Joint Forces test friendly IDs

FORT BENNING, Ga. — Joint Forces Command will wrap up a demonstration this week of systems used to identify friendly forces in urban combat.

A nearly two-week exercise at Fort Benning, Ga., involving American soldiers and Marines and Canadian infantry is exploring the uses of technology to cut through some of the fog of war associated with urban operations. Soldiers in urban combat are subject to stresses and situations that are not present in an open battlefield. Tight spaces, blind corners and the possibility of friendly or neutral injuries are high.

The exercise, which concludes Sept. 14, is designed to evaluate various laser and radio frequency technologies, said Army Lt. Col. Michael Fowler, chief of the ground combat division for the joint combat identification evaluation team.

"The sole purpose of this technology is to identify friendlies on the battlefield," said Fowler.

Using Benning's urban terrain training center, the soldiers and Marines will go through several different scenarios to determine the effectiveness and reliability of the Soldier Integrated Multi-function Laser System.

SIMLAS includes infrared lasers on weapons for interrogation — they send out a signal that looks for friendlies — disk-like laser detectors on soldiers for detecting interrogations and a small radio frequency transponder to transmit the reply to the shooter. When a soldier sees someone in his sights, he can query whether that person is a friend or foe. If a positive response is received, shooters hear signals letting them know that they are targeting an ally.

"What we have to do is make sure we get the right equipment for the most deployed weapon in the world: the American soldier," said Army Lt. Col. David Gallop, program manager for the Army's Land Warrior program.

Land Warrior features an ensemble of equipment and software. It includes elements of wireless communications, weapon-mounted sensors, Global Positioning System-based navigation and computers that integrate soldiers into a networked fighting team.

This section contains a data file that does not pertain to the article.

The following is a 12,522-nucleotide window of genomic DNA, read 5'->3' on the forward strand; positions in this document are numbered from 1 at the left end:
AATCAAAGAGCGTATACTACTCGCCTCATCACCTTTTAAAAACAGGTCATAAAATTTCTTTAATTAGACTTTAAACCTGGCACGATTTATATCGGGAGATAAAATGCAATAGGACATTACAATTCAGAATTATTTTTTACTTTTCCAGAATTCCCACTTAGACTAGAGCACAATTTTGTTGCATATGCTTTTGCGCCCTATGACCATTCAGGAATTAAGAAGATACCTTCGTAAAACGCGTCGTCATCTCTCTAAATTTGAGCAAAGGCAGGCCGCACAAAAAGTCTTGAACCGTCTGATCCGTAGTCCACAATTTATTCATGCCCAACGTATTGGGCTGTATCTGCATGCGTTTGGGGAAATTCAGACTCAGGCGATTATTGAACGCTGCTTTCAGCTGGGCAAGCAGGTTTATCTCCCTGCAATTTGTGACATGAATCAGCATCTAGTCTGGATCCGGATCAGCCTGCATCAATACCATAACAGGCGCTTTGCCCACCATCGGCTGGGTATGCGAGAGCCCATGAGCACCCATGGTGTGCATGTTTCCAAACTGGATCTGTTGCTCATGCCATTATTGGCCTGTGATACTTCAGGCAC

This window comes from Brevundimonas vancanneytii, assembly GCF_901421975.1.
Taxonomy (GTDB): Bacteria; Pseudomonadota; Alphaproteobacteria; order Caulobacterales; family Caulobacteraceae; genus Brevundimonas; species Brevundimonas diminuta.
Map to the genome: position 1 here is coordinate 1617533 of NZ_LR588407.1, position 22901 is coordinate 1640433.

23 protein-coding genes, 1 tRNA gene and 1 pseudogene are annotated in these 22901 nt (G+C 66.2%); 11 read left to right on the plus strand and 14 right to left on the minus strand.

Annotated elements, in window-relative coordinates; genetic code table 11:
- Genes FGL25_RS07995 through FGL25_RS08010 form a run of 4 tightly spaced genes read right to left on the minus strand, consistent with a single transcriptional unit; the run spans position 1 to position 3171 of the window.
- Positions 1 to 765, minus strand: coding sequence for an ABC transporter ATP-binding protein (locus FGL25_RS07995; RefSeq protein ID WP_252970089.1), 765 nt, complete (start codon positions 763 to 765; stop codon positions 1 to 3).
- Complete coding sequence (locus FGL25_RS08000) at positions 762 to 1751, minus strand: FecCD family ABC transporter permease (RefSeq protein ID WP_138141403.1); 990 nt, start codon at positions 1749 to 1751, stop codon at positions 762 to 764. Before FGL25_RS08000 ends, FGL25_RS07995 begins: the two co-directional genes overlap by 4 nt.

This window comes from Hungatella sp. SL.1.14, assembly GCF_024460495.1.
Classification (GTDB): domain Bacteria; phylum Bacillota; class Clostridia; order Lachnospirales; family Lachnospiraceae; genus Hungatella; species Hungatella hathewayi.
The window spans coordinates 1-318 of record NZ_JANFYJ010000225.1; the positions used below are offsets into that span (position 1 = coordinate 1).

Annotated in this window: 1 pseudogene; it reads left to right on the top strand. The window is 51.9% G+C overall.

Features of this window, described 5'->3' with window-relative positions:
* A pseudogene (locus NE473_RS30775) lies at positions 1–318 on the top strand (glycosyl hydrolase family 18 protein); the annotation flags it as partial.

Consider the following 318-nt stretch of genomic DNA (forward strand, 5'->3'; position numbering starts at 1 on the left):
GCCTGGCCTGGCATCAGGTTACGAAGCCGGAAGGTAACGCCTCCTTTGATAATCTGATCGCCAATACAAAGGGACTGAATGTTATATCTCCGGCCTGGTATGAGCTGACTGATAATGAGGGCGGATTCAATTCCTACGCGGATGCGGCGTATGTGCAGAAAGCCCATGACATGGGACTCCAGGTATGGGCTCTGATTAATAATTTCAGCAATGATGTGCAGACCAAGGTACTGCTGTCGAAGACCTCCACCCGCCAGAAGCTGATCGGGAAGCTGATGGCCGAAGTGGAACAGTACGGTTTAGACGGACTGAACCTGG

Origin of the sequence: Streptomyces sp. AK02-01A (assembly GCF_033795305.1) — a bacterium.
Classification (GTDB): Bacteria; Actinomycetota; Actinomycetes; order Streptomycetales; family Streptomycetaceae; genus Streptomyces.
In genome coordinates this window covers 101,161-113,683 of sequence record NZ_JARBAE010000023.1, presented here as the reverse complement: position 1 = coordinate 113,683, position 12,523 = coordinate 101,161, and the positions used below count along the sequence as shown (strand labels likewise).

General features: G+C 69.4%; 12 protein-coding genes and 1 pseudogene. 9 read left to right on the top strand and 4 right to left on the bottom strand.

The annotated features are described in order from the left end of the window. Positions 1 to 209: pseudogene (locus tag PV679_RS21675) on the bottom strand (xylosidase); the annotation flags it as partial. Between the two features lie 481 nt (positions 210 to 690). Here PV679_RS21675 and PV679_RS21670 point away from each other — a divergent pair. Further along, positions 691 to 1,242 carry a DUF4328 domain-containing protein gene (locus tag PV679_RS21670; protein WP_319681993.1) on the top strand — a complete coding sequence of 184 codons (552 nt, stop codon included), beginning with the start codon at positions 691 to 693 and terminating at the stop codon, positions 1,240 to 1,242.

After the troops have run through various exercises, special infantry analysts debrief them to determine the technology's usefulness, whether it helped or hindered troops or if they used it at all.

An unidentified Canadian soldier said the use of an identification technology such as SIMLAS has great potential at a distance but presented relatively little benefit in close quarters.

Marine Cpl. Richard Ross agreed, saying identification technology at a close distance is generally not needed.

"If I can see you a few meters away, I can see if you have a weapon and what posture that weapon is in," he said. "I can determine if you are a threat. But from more of a stand-off position, I can see how this would have a great benefit."

The Defense Department has been developing technologies for years that can distinguish friendly troops from noncombatants and enemy soldiers. Much of the work up to this point has been geared at larger commands and vehicles, and acceptable technology for individual soldiers and Marines has not yet been determined.

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